I devised a medium-duty turntable for my high-quality fully automated HRTF measurement / multi-modal experimentation system
The KAR-961b turntable has a hybrid step motor, attached to an angle gear box (1:100) that is able to rotate smoothly a maximal load of 180 kg.
The KAR-961b turntable has a plywood construction, with a lower disc diameter of 800 mm and upper disc of 1000 mm diameter, and a total height of ca. 200 mm. The upper disc, lying on multiple rack casters. rotates while the lower
disc is bolted to the floor construction. Due to a special double upper disc design, the turntable acts itself as a capstan roller for the cabling used for the equipment placed on top of the rotating disc.
This allows a heavy set of cables (a maximal bunch of ca. 70 mm in diameter, length of ca. 4 m and weight approx. 15 kg) to be spun around the capstain. (The rotation is limited to the
thickness and weight of the cable bunch, the above yields ca. +/- 3 full revolutions). The turntable has multiple fastening positions (3/8" screws) for microphone stands etc. on the upper plate,
and holes for floor fixing on the lower disc.
The KAR-961b turntable is controlled via RS-485 / RS-232 connection to any computer running a run-time version of LabView. The control interface can be commanded and freely programmed by any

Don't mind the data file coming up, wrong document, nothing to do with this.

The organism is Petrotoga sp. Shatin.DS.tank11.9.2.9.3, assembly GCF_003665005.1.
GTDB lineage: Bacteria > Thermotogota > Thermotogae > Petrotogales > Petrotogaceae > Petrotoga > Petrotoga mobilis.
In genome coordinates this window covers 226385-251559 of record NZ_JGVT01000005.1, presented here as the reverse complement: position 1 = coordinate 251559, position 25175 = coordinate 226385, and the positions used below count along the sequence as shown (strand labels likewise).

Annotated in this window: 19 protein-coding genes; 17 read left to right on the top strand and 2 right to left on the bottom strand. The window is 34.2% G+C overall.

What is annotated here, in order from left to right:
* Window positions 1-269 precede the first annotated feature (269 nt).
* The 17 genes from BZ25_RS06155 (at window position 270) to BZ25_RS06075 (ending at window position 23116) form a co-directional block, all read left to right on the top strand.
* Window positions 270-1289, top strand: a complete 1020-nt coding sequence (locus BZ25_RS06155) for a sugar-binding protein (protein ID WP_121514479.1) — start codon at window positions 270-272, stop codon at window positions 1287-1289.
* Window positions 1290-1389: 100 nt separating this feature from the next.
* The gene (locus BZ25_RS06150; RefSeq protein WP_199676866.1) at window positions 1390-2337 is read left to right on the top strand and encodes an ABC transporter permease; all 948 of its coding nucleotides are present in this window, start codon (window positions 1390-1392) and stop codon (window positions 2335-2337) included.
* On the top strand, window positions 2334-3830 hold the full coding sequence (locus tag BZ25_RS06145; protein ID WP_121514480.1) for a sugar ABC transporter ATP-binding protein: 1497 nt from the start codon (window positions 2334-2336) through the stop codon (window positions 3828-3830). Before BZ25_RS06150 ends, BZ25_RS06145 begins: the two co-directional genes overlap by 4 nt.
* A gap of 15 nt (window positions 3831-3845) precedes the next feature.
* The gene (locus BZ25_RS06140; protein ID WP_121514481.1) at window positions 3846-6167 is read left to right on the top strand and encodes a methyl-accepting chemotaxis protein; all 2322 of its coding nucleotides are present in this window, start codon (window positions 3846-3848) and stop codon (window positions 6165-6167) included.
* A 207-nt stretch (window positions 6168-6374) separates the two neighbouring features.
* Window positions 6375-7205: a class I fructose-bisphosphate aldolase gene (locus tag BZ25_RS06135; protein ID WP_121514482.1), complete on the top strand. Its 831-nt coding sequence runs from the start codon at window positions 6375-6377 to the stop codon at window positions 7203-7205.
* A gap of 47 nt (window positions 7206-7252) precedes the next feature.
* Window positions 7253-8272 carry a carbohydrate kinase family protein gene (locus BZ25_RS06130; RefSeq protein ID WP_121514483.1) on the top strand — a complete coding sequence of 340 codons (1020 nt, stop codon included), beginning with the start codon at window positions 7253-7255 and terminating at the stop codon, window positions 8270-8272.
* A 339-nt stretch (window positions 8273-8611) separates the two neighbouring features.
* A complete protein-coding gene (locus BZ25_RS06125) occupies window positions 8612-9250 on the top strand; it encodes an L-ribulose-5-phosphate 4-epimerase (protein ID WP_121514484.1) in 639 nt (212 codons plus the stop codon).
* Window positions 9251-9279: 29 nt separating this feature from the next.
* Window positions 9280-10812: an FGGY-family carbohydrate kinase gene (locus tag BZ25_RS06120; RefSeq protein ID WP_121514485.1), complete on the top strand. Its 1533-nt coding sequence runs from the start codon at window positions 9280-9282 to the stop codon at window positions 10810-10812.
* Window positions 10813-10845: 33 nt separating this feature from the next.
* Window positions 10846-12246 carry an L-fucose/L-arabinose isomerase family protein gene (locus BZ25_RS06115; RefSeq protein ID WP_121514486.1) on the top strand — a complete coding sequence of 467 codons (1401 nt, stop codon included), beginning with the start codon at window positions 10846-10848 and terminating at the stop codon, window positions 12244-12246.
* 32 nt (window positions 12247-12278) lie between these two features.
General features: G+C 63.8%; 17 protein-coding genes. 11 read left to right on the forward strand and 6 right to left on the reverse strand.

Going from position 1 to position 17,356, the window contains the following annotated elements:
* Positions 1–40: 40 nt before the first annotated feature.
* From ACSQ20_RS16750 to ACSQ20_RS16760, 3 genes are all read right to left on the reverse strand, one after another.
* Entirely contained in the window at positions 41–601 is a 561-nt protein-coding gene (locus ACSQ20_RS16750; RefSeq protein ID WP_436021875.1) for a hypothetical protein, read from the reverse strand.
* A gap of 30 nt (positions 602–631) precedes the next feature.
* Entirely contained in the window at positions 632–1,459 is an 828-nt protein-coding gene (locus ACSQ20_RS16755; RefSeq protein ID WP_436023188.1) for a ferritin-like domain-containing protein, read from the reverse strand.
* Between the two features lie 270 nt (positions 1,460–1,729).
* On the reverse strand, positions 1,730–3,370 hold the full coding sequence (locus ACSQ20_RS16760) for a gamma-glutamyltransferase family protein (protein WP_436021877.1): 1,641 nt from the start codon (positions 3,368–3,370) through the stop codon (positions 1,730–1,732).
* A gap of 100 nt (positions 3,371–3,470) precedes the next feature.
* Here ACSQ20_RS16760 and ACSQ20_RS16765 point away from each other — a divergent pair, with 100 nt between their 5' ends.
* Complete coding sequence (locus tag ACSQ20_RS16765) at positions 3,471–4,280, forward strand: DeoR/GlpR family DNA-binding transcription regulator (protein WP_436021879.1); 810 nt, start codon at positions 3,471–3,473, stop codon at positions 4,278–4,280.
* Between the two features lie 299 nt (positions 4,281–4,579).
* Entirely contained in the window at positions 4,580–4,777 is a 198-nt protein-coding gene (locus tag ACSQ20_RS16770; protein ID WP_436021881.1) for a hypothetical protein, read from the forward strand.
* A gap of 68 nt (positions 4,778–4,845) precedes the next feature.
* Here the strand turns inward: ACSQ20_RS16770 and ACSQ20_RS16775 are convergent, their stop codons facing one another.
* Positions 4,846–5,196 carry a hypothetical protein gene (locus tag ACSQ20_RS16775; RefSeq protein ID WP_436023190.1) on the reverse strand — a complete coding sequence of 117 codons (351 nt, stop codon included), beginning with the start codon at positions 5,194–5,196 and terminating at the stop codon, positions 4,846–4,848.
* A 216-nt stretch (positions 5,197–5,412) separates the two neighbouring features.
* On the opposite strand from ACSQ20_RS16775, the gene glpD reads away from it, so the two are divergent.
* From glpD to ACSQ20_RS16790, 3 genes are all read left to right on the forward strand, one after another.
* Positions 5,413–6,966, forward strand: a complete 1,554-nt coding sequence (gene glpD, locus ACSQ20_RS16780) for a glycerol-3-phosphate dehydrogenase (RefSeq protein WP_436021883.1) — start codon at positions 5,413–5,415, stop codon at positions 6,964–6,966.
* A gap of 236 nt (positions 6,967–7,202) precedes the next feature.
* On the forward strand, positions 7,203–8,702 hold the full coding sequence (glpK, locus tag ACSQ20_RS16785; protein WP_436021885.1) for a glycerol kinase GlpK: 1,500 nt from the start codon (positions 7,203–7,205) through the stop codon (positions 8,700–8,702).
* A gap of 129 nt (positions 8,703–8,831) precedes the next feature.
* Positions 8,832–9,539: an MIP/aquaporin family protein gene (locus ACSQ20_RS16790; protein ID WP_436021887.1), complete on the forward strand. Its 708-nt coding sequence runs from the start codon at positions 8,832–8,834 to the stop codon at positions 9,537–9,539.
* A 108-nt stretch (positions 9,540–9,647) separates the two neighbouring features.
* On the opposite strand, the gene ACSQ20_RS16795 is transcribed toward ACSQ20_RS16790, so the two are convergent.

API sending simple ASCII commands, such as MATLAB. Also, the turntable can be controlled manually by a remote control. All the stepper motor power electronics is located inside the
turntable, so that no pulsed high currents need to be transferred via cables to the turntable. Accordingly, the functioning of turntable yields minimal disturbance to electro-acoustical measurements.
Download the product specifications in PDF below.
KAR-961b turntable (+ loudspeaker
framework for the HRTF measurement system) in the large anechoic chamber at HUT Acoustics and Audio Signal Processing laboratory.
KAR-961b turntable (and (spherical loudspeaker
framework of the HRTF measurement system
in the large anechoic chamber at HUT
/ Acoustics and Audio Signal Processing Laboratory